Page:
Tuesday, December 2, 2014

SHE'S BEAUTIFUL WHEN SHE'S ANGRY: Mary Dore's time-capsule look at the rise of feminism

For those of us who lived through the 1960s, the new documentary SHE'S BEAUTIFUL WHEN SHE'S ANGRY, which tracks the early stirrings of what we now call the Feminist Movement -- along with its history, motives and disagreements-among-members -- will be a special treat. For younger viewers, who might wonder where it all came from, here's your chance to disco-ver. Full of splendid archival photos of many of the gals who propel-led it, the movie allows us to see and hear some of the survivors as they now look back nearly a half century.

The filmmaker is Mary Dore, who thirty years ago co-wrote and -directed the terrific documentary, The Good Fight: The Abraham Lincoln Brigade in the Spanish Civil War. This is quite a different subject, but Dore handles it every bit as well, with enthusiasm and smarts. She's unafraid to tackle certain subjects that usually remain just off limits for mainstream audiences -- such as where lesbianism fit into the early feminist movement (listening to Rita Mae Brown talk about those days is both bracing and funny), as well as why and how women of color entered the fight. (The "Black Sisters Unite" movement had, as its first job, to fight black men.)

Many of the archival photos, above and below, are delights to view, but the meat of the movie resides in its narration and talking heads. It's still shocking (but funny) to see and hear the main objections to the movement, which came, of course, from us men, even men who were supposedly on the forefront of progressive change. (Just listen to Ellen Willis talk about her experience trying to make a speech at a rally at which the men's reactions were, well, piggish.)

We see bra burnings as a reaction to the crowning of Miss America, as well as the unfurling of a Women's Lib banner --- which doubled as the first time Americans got to see these words in the news. And finally, we're made aware of how the right to abortion became the movement's fundamental issue. Which it still is.

Remember Our Bodies, Ourselves?  We discover the origins of that now classic book. And when it comes to pushing necessary causes, we have the women's movement to thank for raising our consciousness regarding everything from women's health issues to sexual harassment and domestic violence.

Ms Dore generally sticks to great archival photos and talking heads (then and now), rather than re-enactments. Which makes the single one I noticed here -- a misogynist incident involving two women and a van -- stick out like a sore thumb. Why suddenly show us that, I wondered?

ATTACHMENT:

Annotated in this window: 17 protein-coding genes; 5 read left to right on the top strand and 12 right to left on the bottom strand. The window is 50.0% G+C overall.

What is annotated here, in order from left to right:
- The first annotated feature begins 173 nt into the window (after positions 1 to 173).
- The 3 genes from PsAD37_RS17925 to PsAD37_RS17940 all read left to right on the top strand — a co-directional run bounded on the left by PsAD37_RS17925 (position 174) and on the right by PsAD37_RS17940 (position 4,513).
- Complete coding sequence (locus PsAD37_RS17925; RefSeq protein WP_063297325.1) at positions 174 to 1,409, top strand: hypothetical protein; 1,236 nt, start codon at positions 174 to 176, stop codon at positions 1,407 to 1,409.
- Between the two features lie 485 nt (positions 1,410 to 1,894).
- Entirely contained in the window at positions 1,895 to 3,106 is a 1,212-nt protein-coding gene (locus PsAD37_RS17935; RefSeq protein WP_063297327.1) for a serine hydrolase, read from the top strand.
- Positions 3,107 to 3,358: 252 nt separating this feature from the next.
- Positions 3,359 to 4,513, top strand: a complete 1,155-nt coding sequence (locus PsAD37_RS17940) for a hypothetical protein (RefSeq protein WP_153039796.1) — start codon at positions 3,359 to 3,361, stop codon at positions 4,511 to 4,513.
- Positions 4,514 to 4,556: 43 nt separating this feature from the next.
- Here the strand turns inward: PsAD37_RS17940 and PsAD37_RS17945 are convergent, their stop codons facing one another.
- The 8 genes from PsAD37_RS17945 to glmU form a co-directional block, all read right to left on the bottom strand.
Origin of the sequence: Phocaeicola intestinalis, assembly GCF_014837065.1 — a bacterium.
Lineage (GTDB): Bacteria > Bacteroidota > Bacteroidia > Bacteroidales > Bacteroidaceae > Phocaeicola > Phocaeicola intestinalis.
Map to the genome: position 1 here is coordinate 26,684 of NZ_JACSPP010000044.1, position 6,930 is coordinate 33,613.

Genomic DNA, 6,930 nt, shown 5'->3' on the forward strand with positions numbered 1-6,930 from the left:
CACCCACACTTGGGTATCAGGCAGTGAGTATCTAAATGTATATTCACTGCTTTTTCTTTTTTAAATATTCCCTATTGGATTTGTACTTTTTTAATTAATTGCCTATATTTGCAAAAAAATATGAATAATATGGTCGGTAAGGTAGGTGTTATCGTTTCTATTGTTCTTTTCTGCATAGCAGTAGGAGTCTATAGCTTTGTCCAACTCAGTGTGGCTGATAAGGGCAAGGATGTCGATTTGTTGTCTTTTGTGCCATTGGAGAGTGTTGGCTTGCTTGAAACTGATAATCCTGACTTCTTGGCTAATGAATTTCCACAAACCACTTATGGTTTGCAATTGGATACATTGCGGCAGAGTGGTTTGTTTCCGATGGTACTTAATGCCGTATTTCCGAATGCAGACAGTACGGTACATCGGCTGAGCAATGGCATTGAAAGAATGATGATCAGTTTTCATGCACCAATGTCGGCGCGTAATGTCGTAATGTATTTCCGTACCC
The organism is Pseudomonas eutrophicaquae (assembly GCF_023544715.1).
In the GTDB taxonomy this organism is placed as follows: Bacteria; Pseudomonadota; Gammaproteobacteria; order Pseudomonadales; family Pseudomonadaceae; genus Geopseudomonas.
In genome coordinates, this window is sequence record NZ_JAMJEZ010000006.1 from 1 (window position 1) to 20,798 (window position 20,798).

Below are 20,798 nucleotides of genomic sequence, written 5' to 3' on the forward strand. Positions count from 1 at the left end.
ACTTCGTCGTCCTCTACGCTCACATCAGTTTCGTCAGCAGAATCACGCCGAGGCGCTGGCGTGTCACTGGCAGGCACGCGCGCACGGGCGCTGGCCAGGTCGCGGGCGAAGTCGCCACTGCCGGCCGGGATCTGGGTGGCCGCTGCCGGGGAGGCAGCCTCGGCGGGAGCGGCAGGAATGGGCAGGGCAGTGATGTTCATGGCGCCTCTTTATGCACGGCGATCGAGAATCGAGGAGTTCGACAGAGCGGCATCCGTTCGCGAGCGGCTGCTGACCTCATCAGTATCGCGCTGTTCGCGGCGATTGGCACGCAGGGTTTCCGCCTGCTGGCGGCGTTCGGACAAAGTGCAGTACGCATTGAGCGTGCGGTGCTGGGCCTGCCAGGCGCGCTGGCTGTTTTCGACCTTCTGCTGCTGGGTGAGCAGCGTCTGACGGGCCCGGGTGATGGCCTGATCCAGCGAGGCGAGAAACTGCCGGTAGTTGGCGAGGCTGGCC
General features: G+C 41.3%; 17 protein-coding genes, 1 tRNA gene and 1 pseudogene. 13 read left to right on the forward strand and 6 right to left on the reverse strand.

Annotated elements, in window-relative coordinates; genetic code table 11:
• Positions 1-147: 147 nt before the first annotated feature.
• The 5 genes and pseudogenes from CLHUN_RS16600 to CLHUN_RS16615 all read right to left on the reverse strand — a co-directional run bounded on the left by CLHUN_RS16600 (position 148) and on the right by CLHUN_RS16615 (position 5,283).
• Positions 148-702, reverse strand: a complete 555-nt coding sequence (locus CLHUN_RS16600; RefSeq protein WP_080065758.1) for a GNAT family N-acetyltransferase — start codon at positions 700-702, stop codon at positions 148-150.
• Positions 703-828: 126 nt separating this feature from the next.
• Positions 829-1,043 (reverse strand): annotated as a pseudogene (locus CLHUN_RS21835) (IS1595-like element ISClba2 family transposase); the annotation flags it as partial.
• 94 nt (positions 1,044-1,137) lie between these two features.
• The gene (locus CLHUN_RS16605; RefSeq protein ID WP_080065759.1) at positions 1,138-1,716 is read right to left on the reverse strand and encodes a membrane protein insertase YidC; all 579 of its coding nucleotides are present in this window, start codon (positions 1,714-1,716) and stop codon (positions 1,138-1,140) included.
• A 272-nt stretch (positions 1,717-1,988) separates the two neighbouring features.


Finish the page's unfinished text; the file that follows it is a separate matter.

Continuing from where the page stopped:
Still, what we learn from this movie far outweighs any minor flaws. How the Chicago abortion service, simply named "Jane," assisted in helping woman with over 11,000 illegal abortions between the years of 1967 and 1973; how the Child Care bill passed both Congressional Houses only to be vetoed by President Nixon (we still don't have that bill); birth control pills and their side effects, as well as the Congressional hearings on this subject that included all men and not a single woman; the incredible-but-true Puerto Rican Sterilization Program. Yikes, what a history!

The film pretty much concludes on a high note: the successful Women's March and Strike of 1970. All this and more is shown here, along with many of the leaders of the movement you'll know, and many more you probably do not -- all of whom are worth hearing. As one of these women sadly tells us: "The bitter lesson is that no victories are permanent." Yet, as Susan Brownmiller reminds us, "Change happens because radicals force it. But our country doesn't like to admit this." Amen.

From International Film Circuit and running 92 minutes, She's Beautiful When She's Angry -- a wonderful title that works both as truth and as an ironic "take" on the old male gaze phrase -- opens this Friday, December 5, in New York City at the Landmark Sunshine Cinema, and a week later, November 12, in Los Angeles at the the Landmark NuArt.

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